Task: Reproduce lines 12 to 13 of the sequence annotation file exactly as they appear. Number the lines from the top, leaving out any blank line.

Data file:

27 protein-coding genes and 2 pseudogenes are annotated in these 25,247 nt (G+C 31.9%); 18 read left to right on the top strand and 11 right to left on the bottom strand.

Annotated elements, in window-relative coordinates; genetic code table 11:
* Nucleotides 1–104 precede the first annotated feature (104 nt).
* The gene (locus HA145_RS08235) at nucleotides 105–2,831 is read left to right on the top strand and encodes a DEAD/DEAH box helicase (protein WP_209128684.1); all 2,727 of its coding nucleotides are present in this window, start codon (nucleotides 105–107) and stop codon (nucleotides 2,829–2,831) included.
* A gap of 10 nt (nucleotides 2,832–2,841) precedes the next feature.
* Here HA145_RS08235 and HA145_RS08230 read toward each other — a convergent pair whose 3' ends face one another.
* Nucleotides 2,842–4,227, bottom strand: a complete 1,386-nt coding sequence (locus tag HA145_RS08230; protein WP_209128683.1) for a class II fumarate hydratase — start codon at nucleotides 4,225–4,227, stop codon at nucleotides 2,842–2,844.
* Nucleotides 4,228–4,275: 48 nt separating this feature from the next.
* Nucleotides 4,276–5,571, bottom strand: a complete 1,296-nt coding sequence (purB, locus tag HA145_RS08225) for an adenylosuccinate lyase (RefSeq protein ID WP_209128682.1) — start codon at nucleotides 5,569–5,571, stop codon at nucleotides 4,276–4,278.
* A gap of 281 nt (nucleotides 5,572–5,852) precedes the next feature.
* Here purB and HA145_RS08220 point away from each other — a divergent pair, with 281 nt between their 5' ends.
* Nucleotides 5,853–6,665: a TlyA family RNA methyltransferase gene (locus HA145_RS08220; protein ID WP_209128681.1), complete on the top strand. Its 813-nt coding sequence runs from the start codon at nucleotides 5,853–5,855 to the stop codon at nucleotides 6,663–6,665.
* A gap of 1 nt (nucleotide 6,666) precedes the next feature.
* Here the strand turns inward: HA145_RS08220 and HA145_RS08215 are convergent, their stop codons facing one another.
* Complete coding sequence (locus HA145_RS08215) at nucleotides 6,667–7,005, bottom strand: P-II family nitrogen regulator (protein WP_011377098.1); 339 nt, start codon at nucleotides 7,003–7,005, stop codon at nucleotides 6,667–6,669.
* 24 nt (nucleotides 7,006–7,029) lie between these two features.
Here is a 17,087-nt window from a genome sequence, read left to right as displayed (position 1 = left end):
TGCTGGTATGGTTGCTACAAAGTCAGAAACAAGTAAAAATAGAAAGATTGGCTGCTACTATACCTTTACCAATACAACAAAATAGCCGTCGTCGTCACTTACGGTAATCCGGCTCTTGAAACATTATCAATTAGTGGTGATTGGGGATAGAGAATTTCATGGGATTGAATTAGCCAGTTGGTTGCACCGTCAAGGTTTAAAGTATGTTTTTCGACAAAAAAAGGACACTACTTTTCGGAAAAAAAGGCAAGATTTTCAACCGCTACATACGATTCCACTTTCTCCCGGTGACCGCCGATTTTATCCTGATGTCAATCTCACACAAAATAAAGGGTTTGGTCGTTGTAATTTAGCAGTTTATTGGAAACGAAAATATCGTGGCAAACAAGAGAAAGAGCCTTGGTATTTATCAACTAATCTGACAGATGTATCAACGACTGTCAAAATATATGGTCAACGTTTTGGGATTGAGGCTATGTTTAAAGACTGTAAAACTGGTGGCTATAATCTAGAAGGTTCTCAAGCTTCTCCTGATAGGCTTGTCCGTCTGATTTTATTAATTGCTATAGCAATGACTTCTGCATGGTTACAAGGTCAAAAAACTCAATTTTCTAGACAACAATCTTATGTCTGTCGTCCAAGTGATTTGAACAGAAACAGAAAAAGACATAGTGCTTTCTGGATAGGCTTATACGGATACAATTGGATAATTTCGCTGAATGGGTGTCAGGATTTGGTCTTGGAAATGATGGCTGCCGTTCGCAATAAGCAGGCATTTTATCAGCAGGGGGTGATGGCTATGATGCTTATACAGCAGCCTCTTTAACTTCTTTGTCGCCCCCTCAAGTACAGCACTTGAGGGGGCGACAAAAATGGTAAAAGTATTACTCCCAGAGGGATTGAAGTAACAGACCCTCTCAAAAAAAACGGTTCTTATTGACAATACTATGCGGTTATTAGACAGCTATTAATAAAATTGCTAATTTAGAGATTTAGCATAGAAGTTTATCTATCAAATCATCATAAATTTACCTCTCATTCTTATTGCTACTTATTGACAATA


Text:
* Nucleotides 5,853–6,665: a TlyA family RNA methyltransferase gene (locus HA145_RS08220; protein ID WP_209128681.1), complete on the top strand. Its 813-nt coding sequence runs from the start codon at nucleotides 5,853–5,855 to the stop codon at nucleotides 6,663–6,665.
* A gap of 1 nt (nucleotide 6,666) precedes the next feature.